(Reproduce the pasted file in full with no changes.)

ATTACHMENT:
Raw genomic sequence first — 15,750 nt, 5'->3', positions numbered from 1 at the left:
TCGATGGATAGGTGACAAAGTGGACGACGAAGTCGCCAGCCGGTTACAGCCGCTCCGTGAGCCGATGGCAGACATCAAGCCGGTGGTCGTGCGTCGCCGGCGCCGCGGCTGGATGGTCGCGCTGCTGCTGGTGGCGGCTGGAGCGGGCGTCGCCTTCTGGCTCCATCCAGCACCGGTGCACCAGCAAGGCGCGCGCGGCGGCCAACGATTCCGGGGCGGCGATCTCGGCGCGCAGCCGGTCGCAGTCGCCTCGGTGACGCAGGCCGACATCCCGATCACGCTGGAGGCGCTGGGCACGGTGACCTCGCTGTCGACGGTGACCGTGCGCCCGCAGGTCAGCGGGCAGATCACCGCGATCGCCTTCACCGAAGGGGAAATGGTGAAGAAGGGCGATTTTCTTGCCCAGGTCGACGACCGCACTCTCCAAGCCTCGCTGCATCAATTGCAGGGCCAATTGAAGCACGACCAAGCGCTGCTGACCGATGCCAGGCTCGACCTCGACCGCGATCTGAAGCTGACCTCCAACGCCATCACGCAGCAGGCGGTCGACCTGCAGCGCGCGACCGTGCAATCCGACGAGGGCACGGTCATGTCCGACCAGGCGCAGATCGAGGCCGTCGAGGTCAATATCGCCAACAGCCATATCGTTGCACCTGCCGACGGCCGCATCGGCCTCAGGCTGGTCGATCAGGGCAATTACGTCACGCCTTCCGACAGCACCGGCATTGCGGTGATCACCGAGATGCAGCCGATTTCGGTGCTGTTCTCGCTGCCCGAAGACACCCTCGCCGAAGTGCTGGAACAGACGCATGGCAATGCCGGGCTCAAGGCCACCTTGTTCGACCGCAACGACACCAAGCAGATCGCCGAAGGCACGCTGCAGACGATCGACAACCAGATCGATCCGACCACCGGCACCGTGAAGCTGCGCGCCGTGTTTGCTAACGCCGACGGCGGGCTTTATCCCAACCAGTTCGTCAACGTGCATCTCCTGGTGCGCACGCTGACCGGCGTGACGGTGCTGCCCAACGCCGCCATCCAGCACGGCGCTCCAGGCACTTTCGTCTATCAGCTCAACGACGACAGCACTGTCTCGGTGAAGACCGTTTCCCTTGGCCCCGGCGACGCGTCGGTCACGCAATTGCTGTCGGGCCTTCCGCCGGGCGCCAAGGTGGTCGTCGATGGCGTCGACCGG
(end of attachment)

Raw genomic sequence first — 15,750 nt, 5'->3', positions numbered from 1 at the left:
TCGATGGATAGGTGACAAAGTGGACGACGAAGTCGCCAGCCGGTTACAGCCGCTCCGTGAGCCGATGGCAGACATCAAGCCGGTGGTCGTGCGTCGCCGGCGCCGCGGCTGGATGGTCGCGCTGCTGCTGGTGGCGGCTGGAGCGGGCGTCGCCTTCTGGCTCCATCCAGCACCGGTGCACCAGCAAGGCGCGCGCGGCGGCCAACGATTCCGGGGCGGCGATCTCGGCGCGCAGCCGGTCGCAGTCGCCTCGGTGACGCAGGCCGACATCCCGATCACGCTGGAGGCGCTGGGCACGGTGACCTCGCTGTCGACGGTGACCGTGCGCCCGCAGGTCAGCGGGCAGATCACCGCGATCGCCTTCACCGAAGGGGAAATGGTGAAGAAGGGCGATTTTCTTGCCCAGGTCGACGACCGCACTCTCCAAGCCTCGCTGCATCAATTGCAGGGCCAATTGAAGCACGACCAAGCGCTGCTGACCGATGCCAGGCTCGACCTCGACCGCGATCTGAAGCTGACCTCCAACGCCATCACGCAGCAGGCGGTCGACCTGCAGCGCGCGACCGTGCAATCCGACGAGGGCACGGTCATGTCCGACCAGGCGCAGATCGAGGCCGTCGAGGTCAATATCGCCAACAGCCATATCGTTGCACCTGCCGACGGCCGCATCGGCCTCAGGCTGGTCGATCAGGGCAATTACGTCACGCCTTCCGACAGCACCGGCATTGCGGTGATCACCGAGATGCAGCCGATTTCGGTGCTGTTCTCGCTGCCCGAAGACACCCTCGCCGAAGTGCTGGAACAGACGCATGGCAATGCCGGGCTCAAGGCCACCTTGTTCGACCGCAACGACACCAAGCAGATCGCCGAAGGCACGCTGCAGACGATCGACAACCAGATCGATCCGACCACCGGCACCGTGAAGCTGCGCGCCGTGTTTGCTAACGCCGACGGCGGGCTTTATCCCAACCAGTTCGTCAACGTGCATCTCCTGGTGCGCACGCTGACCGGCGTGACGGTGCTGCCCAACGCCGCCATCCAGCACGGCGCTCCAGGCACTTTCGTCTATCAGCTCAACGACGACAGCACTGTCTCGGTGAAGACCGTTTCCCTTGGCCCCGGCGACGCGTCGGTCACGCAATTGCTGTCGGGCCTTCCGCCGGGCGCCAAGGTGGTCGTCGATGGCGTCGACCGG